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How Partisan is the Press? Multiple Measures of Media Slant

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  • JOSHUA S. GANS
  • ANDREW LEIGH

Abstract

We employ several different approaches to estimate the political position of Australian media outlets, relative to federal parliamentarians. First, we use parliamentary mentions to code over 100 public intellectuals on a left-right scale. We then estimate slant by using the number of mentions that each public intellectual receives in each media outlet. Second, we have independent raters separately code front-page election stories and headlines. Third, we tabulate the number of electoral endorsements that newspapers give to each side of politics in federal elections. Overall, we find that the Australian media are quite centrist, with very few outlets being statistically distinguishable from the middle of Australian politics. It is possible that this is due to the lack of competition in the Australian media market. To the extent that we can separate content slant from editorial slant, we find some evidence that editors are more partisan than journalists.
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Suggested Citation

  • Joshua S. Gans & Andrew Leigh, 2012. "How Partisan is the Press? Multiple Measures of Media Slant," The Economic Record, The Economic Society of Australia, vol. 88(280), pages 127-147, March.
  • Handle: RePEc:bla:ecorec:v:88:y:2012:i:280:p:127-147
    DOI: j.1475-4932.2011.00782.x
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    File URL: http://hdl.handle.net/10.1111/j.1475-4932.2011.00782.x
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    References listed on IDEAS

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    1. Larcinese, Valentino & Puglisi, Riccardo & Snyder, James M., 2011. "Partisan bias in economic news: Evidence on the agenda-setting behavior of U.S. newspapers," Journal of Public Economics, Elsevier, vol. 95(9), pages 1178-1189.
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    3. Campante, Filipe R. & Hojman, Daniel A., 2013. "Media and polarization," Journal of Public Economics, Elsevier, vol. 100(C), pages 79-92.
    4. Gambaro, Marco & Puglisi, Riccardo, 2015. "What do ads buy? Daily coverage of listed companies on the Italian press," European Journal of Political Economy, Elsevier, vol. 39(C), pages 41-57.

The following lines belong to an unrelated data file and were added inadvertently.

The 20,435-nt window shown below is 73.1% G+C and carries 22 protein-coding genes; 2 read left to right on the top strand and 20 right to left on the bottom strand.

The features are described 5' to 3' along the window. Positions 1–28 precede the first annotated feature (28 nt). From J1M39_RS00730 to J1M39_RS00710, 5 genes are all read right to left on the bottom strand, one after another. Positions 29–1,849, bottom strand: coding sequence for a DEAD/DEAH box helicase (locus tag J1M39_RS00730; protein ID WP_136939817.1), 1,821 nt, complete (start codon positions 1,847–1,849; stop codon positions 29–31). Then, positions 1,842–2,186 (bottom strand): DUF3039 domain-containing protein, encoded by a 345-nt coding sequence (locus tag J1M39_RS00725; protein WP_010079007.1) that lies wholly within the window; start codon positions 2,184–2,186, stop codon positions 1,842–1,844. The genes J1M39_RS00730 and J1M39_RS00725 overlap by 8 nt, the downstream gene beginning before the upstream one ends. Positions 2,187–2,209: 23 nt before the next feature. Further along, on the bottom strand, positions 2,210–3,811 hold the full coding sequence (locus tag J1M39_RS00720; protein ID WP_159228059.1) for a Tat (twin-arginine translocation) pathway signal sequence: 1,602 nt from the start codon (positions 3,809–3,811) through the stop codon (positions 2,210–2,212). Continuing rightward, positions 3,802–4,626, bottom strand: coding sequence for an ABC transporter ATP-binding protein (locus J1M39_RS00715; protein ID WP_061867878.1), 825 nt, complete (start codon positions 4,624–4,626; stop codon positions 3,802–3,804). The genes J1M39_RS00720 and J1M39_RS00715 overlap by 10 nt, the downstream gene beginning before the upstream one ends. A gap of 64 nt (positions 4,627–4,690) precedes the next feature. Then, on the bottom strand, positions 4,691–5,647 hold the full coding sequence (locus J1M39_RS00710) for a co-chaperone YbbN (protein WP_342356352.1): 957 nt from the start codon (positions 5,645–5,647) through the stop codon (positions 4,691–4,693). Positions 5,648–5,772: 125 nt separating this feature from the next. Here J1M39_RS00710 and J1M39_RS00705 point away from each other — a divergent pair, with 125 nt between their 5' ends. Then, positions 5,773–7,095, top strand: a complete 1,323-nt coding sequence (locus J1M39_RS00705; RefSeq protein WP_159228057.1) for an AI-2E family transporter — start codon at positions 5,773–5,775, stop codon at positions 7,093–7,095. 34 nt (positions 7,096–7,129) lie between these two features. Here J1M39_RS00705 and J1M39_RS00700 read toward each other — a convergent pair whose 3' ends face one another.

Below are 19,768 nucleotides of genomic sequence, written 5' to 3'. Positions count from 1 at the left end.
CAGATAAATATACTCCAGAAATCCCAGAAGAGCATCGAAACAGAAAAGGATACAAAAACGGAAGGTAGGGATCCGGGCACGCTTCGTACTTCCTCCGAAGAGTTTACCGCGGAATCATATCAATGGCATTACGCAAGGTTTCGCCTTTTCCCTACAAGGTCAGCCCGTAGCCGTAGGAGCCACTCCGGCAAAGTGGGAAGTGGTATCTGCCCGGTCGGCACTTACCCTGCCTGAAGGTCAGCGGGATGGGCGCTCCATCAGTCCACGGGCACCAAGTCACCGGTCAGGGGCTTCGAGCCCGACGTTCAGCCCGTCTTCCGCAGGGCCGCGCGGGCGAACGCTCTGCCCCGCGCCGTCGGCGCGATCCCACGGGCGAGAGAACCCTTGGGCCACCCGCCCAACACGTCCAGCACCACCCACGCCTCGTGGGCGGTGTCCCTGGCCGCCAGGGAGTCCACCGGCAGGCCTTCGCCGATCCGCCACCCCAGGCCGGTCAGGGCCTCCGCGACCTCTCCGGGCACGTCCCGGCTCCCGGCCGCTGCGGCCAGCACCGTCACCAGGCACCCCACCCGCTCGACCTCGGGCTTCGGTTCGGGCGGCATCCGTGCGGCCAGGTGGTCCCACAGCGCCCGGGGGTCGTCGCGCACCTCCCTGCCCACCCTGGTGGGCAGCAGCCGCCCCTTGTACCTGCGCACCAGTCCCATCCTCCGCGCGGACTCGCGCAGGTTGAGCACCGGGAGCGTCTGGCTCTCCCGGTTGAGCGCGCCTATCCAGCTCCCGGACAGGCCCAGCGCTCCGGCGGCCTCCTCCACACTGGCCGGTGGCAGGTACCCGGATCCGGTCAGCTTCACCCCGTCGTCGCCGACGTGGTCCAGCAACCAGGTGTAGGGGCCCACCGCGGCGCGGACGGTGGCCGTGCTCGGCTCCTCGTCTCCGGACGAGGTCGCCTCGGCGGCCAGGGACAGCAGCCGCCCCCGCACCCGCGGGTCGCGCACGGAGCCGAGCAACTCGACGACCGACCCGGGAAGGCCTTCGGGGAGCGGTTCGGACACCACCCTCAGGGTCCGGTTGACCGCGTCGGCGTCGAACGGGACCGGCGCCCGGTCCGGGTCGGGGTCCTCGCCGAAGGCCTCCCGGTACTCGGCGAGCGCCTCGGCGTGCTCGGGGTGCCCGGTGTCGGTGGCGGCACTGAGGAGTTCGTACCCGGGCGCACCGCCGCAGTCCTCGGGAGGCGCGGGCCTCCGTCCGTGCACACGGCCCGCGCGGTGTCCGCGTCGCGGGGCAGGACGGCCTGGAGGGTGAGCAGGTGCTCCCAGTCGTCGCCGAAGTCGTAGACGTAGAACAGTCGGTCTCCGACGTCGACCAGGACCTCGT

5. Alex Millmow, 2005. "Australian economics in the twentieth century," Cambridge Journal of Economics, Oxford University Press, vol. 29(6), pages 1011-1026, November.
    6. Tim Groseclose & Jeffrey Milyo, 2005. "A Measure of Media Bias," The Quarterly Journal of Economics, Oxford University Press, vol. 120(4), pages 1191-1237.
    7. Ruben Durante & Brian Knight, 2012. "Partisan Control, Media Bias, And Viewer Responses: Evidence From Berlusconi'S Italy," Journal of the European Economic Association, European Economic Association, vol. 10(3), pages 451-481, May.
    8. Ho, Daniel E. & Quinn, Kevin M., 2008. "Measuring Explicit Political Positions of Media," Quarterly Journal of Political Science, now publishers, vol. 3(4), pages 353-377, December.
    9. Jonathan Reuter & Eric Zitzewitz, 2006. "Do Ads Influence Editors? Advertising and Bias in the Financial Media," The Quarterly Journal of Economics, Oxford University Press, vol. 121(1), pages 197-227.
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    Cited by:

    1. repec:kap:jbuset:v:144:y:2017:i:3:d:10.1007_s10551-015-2851-6 is not listed on IDEAS
    2. Rodrigo Taborda, 2013. "Bias in Economic News: The Reporting of Nominal Exchange Rate Behavior in Colombia," ECONOMIA JOURNAL, THE LATIN AMERICAN AND CARIBBEAN ECONOMIC ASSOCIATION - LACEA, vol. 0(Fall 2013), pages 103-153, August.
    3. repec:hrv:faseco:33078973 is not listed on IDEAS
    4. Jeffrey Cohen & Yuan Ding & Cédric Lesage & Hervé Stolowy, 2017. "Media Bias and the Persistence of the Expectation Gap: An Analysis of Press Articles on Corporate Fraud," Journal of Business Ethics, Springer, vol. 144(3), pages 637-659, September.

    More about this item

    JEL classification:

    • D72 - Microeconomics - - Analysis of Collective Decision-Making - - - Political Processes: Rent-seeking, Lobbying, Elections, Legislatures, and Voting Behavior
    • L82 - Industrial Organization - - Industry Studies: Services - - - Entertainment; Media

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